Northern Europe After Fifteen Years I. Germany
WHETHER you like or hate her, Germany remains one of the chief factors in European politics ; you cannot ignore a highly educated and industrialized nation of over sixty million souls. It was with the object of finding out what intelligent people were thinking about world problems in Northern Europe that I revisited Germany after an absence of fifteen years.
What chiefly strikes the visitor is the absence of outward signs of militarism. I had been in Germany over twelve hours before I saw a soldier ; it was hard to realize that this was the same Germany which I knew so well in pre-War days, when every fifteenth person was a soldier. Whatever may be happening behind the scenes, you see fewer signs of militarism than in Great Britain. It is, of course, difficult for a stranger in any country, even if he speaks the language, to get below the surface of things as they seem and to find out things as they are, but the chief impression I gained was that Germany—as far as it is possible to generalize—was thinking not of war but of economic development.
The second impression was the universal enthusiasm for sport. Everywhere you go you see signs of it. The daily and weekly papers devote much space to sporting events ; the advertisements in the Press and on the posters are largely about sport. Twenty or thirty years ago you saw many more fat people, and strenuous exercise was for the few. To-day it is for the many. Sun-worship is universal, and the chief desire of each individual in the summer appears to be to remain out of doors for the greatest number of hours possible and to bronze his body till it becomes mahogany-hued. Bathing is a national pastime. A very large number of German men in the large cities go hatless or carry their hats in their hands, much to the consternation of the hatters, it is said, but certainly to the benefit of the people's hair and health.. If you want to see the German working-classes worshipping at the shrines of sunlight you must visit the city-owned public open-air baths on the Spree. Every fine day, ten thousand Berliners of all ages bathe here, old and young, fat and thin, and after their bathe they lie on the sand, which was specially brought here for the purpose when the baths were made. In the matter of open-air bathing facilities London has much to learn from Berlin.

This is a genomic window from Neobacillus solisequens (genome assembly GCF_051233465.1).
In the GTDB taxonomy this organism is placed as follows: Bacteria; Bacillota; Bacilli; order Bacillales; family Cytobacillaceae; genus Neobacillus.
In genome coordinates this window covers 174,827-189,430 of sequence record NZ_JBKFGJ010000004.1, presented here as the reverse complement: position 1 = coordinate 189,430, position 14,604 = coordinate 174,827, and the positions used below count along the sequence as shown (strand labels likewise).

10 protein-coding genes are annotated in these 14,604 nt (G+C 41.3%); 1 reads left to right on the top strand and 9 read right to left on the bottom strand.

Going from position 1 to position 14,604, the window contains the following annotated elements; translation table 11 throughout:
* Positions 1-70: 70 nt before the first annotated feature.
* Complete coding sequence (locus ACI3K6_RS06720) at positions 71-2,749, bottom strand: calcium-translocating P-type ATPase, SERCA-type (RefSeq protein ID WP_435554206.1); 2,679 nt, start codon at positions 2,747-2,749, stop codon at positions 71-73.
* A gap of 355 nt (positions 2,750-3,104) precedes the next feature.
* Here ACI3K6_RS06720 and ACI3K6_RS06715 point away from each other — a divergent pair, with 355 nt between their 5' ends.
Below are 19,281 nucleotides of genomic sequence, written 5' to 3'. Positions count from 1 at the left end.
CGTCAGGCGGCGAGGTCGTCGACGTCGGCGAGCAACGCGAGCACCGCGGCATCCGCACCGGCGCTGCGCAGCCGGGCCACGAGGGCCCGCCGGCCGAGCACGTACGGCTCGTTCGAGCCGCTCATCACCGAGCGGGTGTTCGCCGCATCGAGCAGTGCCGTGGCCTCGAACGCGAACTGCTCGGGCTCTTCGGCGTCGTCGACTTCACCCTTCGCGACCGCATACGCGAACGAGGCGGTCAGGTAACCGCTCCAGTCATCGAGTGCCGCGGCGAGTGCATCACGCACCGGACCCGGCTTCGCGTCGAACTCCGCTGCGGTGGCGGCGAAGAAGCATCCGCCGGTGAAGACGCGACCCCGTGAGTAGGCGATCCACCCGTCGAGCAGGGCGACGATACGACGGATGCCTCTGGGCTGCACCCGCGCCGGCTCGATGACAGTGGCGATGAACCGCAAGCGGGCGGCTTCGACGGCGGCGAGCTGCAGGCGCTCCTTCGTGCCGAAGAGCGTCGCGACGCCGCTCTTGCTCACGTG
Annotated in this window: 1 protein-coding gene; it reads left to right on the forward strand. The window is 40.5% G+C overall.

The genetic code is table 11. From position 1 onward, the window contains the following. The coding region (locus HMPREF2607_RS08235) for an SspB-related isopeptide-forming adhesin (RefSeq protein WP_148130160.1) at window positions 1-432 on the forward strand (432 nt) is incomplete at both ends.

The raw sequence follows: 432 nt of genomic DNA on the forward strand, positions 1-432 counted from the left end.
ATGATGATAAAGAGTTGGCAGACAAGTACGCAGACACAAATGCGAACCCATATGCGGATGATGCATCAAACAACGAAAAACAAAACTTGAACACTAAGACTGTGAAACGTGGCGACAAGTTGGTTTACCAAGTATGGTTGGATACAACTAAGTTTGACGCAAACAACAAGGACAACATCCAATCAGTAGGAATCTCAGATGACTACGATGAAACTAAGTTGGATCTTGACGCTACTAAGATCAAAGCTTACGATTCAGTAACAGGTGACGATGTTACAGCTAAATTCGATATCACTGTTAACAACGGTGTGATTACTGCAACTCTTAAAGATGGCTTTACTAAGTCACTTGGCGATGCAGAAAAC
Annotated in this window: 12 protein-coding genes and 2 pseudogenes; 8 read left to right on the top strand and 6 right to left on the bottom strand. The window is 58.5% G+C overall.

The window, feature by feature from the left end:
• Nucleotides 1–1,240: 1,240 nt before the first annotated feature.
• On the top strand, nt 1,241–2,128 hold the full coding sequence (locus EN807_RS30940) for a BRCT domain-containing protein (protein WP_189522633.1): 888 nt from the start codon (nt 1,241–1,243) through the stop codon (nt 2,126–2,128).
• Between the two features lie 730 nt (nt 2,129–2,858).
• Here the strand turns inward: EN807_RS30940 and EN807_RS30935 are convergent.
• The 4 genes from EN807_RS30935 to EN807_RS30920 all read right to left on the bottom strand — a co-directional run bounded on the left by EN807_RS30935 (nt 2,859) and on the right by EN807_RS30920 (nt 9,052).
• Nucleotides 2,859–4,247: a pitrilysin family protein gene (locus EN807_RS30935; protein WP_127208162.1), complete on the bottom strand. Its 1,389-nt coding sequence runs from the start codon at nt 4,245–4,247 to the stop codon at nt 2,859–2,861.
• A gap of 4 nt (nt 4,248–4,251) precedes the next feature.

In the best . hotels the clientele is largely American and British travellers are the exception, though I under- stand that the number of British visitors is steadily increasing, especially in Southern Germany and in the watering-places in the Rhine district. The English language is spoken to an ever-increasing extent, and everywhere English and American books are to be had. Many English and American authors are translated into German ; in some shops I noticed more Anglo-Saxon translations than native-born books. The most popular English author must surely be Mr. Galsworthy, even more popular than Mr.. Shaw or Mr. Wells, .judging by the number of his works that are to be seen. The Forsyte Saga is as well known in Germany as in England. Other translations which. I noticed were of the works of Bernard Shaw,. .11. G. Wells, Arnold Bennett, Edgar Wallace, Mary R. Rinehart, C. N. Williamson, Michael Arlen, Zane Grey and Cynthia Stoekley. TO the outsider the Press seems much as it used to be, except that there are more illustrated papers and the - leading dailies publish photogravure supplementS as in America. But in the matter of " make-up " the German Press still leaves much to be desired, and to the journalist who has to do much reading, the small type, unbroken-up articles and long paragraphs of German papers arc somewhat of an ordeal.